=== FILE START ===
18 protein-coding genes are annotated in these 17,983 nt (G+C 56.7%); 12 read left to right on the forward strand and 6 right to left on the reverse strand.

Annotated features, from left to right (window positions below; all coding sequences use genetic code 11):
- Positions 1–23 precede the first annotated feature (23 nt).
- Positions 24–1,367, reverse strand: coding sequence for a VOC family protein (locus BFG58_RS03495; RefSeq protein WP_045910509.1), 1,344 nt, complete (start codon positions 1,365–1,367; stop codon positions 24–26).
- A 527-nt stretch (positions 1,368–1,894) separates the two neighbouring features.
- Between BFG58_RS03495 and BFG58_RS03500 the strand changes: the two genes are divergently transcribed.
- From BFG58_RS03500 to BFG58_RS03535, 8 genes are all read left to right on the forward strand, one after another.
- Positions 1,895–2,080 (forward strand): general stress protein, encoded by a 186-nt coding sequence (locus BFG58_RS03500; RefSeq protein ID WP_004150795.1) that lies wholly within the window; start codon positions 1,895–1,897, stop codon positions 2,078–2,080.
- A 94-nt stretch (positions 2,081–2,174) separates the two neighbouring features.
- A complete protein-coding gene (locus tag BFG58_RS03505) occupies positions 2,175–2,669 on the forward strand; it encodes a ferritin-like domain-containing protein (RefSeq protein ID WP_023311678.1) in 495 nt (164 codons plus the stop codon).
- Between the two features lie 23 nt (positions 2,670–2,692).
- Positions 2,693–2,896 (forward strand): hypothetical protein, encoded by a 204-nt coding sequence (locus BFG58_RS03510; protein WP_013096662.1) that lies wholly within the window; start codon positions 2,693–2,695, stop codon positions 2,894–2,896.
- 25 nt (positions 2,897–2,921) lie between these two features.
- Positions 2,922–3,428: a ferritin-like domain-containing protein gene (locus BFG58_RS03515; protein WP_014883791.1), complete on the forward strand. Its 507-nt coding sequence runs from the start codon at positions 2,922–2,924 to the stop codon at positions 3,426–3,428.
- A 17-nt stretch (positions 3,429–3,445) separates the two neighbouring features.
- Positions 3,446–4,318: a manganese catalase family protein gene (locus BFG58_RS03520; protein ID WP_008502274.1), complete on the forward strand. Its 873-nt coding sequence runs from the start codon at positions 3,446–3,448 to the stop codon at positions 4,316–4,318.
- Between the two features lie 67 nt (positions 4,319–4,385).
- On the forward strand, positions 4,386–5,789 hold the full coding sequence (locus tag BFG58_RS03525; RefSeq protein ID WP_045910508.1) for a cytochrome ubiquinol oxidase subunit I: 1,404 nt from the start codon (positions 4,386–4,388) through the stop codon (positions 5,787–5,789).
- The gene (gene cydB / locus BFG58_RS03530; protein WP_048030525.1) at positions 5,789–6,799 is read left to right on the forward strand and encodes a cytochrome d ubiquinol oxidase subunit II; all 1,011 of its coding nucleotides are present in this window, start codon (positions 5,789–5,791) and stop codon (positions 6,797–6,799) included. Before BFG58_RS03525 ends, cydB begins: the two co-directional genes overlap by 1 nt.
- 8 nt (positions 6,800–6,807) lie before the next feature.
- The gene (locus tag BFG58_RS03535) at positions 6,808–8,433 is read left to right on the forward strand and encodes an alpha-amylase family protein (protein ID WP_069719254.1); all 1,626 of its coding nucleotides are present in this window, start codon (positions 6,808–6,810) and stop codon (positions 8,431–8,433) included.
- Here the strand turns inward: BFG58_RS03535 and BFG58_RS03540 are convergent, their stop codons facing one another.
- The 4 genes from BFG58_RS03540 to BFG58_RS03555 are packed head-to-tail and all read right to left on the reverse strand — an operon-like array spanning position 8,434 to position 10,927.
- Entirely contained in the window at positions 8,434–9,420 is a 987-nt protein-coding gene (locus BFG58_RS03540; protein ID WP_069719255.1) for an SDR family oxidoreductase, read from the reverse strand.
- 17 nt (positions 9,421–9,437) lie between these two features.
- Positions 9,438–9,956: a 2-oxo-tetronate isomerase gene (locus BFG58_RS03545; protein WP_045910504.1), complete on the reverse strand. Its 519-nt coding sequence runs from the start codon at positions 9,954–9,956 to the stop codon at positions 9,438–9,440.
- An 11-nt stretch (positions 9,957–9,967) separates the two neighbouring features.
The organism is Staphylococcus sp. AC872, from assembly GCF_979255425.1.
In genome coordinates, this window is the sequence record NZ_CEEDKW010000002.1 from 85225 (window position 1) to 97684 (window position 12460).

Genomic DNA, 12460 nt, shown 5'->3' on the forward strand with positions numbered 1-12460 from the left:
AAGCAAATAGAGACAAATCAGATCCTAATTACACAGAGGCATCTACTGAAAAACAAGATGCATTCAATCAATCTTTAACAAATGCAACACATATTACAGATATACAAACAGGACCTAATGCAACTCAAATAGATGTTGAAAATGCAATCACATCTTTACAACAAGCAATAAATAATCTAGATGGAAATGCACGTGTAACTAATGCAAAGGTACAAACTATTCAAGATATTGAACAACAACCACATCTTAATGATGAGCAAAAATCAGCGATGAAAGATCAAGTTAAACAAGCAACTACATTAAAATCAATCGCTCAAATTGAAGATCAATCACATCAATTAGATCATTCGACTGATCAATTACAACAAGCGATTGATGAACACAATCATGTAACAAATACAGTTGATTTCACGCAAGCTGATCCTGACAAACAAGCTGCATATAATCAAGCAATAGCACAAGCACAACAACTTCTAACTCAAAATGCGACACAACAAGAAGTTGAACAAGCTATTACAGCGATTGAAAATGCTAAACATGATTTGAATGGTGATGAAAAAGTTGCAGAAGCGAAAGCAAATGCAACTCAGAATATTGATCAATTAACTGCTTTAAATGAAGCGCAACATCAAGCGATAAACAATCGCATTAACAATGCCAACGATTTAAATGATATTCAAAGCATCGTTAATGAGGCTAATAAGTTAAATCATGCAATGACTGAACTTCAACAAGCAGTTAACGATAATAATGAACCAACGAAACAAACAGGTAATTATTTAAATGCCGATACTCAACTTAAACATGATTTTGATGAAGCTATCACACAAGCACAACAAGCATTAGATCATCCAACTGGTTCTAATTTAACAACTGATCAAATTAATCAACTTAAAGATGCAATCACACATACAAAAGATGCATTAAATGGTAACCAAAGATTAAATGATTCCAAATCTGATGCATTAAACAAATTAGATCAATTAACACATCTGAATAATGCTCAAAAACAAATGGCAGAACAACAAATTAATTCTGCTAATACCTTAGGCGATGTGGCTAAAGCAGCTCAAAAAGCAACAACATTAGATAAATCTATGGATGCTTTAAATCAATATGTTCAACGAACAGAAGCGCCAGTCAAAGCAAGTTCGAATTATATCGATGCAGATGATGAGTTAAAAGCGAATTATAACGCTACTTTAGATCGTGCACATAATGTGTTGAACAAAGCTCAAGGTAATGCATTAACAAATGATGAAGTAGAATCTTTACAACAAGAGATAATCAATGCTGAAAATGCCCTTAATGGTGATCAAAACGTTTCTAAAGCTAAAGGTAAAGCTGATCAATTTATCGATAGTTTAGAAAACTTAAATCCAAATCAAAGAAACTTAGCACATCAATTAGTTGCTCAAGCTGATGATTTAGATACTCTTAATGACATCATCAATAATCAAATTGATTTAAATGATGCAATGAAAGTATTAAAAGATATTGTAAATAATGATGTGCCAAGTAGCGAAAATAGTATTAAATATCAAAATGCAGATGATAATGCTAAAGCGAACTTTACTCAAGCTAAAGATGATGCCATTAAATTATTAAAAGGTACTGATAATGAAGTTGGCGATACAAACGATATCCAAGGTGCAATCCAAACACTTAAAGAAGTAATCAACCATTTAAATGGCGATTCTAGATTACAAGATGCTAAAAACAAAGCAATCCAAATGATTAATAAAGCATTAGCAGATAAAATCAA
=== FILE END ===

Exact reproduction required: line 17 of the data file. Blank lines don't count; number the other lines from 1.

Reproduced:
- Between the two features lie 67 nt (positions 4,319–4,385).